While we talked, Toni and Amir (the other member of the crew) started demolition work – and by the time we’d finished our discussion, they had brought down a lot of the ground-floor ceiling, creating huge clouds of dust. Things were moving fast. If I was going to follow this project and not miss anything, it was clear I needed to visit the site every day.
Ideally we wanted the whole ground floor to be open-plan, which would involve removing both existing internal walls. Initially, it wasn’t clear if this would be possible without reinforcing. We wouldn’t know for sure, until all the false ceilings had been removed and Miro could see the top of the wall and the beam above it supporting the ceiling. It was agreed that, if the wall was load-bearing, it would stay. If it wasn’t, it would go. Until I knew which, I couldn’t plan the layout.
We left the crew ripping the place apart and, at the end of the day, Miran texted: all the walls were safely down: the beams were good. Where did I want the kitchen and downstairs toilet?
Not only were the builders moving fast, I needed to put my skates on as well and spent most of the evening drawing various ground-floor layouts. The loo obviously would go under the stairs – if it would fit. The location of the kitchen wasn’t so obvious. Eventually it became clear the best use of space would be to put it in the right hand corner, with the dining area on the left and the lounge in front. By bedtime I had a plan.
Wednesday – bye-bye floor
With scaffolding up and a truck outside, the house looked like a proper building site. Inside, downstairs was now one big open space with a dirt floor – a huge transformation. The old flagstones had been lifted from the entrance and carefully stacked outside (these guys are strong: I wouldn’t even be able to lift a corner of one!) The floorboards from the kitchen are also gone: what can be salvaged will be used to repair the stairs. And the remaining, cheap old floor tiling now resides in a pile of rubble outside.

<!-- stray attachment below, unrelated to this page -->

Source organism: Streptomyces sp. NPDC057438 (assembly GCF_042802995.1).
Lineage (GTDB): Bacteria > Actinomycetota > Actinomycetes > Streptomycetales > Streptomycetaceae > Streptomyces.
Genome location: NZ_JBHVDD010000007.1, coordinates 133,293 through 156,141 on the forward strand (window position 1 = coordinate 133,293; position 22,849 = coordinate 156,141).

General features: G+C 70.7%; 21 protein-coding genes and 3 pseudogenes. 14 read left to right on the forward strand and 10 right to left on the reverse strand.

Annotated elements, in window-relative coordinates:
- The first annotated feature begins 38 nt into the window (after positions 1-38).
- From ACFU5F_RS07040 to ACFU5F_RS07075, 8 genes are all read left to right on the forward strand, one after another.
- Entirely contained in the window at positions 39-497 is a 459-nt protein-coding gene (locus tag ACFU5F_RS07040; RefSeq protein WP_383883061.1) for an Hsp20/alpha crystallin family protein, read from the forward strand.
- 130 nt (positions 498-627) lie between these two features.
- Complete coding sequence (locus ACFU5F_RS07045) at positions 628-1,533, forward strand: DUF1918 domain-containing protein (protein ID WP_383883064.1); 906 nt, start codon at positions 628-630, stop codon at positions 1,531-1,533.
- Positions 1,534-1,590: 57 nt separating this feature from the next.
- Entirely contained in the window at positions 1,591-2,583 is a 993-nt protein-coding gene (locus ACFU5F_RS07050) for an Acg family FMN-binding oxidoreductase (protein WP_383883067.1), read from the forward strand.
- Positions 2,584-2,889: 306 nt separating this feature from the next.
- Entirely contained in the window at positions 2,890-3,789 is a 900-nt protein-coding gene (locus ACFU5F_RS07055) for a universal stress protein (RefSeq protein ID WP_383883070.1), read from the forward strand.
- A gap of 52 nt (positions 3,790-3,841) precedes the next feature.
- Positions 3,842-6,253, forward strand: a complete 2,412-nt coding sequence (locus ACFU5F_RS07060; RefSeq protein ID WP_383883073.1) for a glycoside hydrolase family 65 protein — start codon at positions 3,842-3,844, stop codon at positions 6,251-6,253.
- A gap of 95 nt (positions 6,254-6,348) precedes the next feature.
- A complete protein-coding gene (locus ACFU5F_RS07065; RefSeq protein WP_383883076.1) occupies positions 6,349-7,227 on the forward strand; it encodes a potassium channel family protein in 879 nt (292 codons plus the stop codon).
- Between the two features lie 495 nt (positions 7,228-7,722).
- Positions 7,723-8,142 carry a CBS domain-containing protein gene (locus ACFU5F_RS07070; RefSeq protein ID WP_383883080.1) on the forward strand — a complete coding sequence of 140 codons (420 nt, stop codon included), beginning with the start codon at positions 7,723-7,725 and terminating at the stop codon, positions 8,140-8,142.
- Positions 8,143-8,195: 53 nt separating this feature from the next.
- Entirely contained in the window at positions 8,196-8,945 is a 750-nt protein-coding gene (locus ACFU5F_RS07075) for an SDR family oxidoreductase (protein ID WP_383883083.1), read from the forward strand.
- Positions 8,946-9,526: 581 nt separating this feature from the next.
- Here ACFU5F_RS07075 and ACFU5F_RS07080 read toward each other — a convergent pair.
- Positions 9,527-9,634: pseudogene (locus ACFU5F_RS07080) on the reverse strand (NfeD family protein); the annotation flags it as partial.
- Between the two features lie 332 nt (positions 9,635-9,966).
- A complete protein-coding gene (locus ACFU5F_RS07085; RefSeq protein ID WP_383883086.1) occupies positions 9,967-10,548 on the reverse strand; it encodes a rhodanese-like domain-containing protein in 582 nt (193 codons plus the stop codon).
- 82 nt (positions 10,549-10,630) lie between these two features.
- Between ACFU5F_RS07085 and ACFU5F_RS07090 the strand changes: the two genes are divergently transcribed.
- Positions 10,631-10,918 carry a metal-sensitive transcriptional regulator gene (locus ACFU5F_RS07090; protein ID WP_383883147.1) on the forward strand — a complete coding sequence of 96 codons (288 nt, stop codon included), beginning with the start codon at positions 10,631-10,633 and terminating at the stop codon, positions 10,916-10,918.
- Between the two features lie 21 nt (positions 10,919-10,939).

With the floor up, Amir was chipping plaster from the walls inside while Toni started on the plaster outside.
Crawling over the house, taking photos, I passed Miro deep in conversation with the electrician. They didn’t seem to need me, so I left well alone. As nothing was said to me, I naively assumed no problems were discovered.
My evening text from Miran said Miro wanted to discuss electricity.
Thursday – electricity, toilets and kitchen
I wasn’t exactly sure what Miro wanted to discuss, as it’s sometimes not exactly clear from Miran’s texts what’s happening. I assumed it was something inside, but when I arrived, Miro waved an electricity box at me and asked if he could put it on the outside of the house?
The old electricity box is inside the house, and I thought it had been agreed the new one would go at the edge of the property, so the meters could be read without the gate having to be unlocked. It seems there now was a problem with this. We asked what it was? Miran translated, Miro looked worried. It seems the electrician had said it would be very expensive and need papers. “Why?” I wondered, my heart sinking. With Miran translating and Toni throwing in comments from the scaffold above (where he was chipping off facing), Miro tried to explain. I still didn’t understand. “Couldn’t it go on the house for now and then be moved at the end of the project?” I asked. Miro paused and thought: then made a phone call. We waited. A few moments later, he smiled: my suggestion was OK. I never understood what the problem had been. It was enough it had been solved. We could move on inside.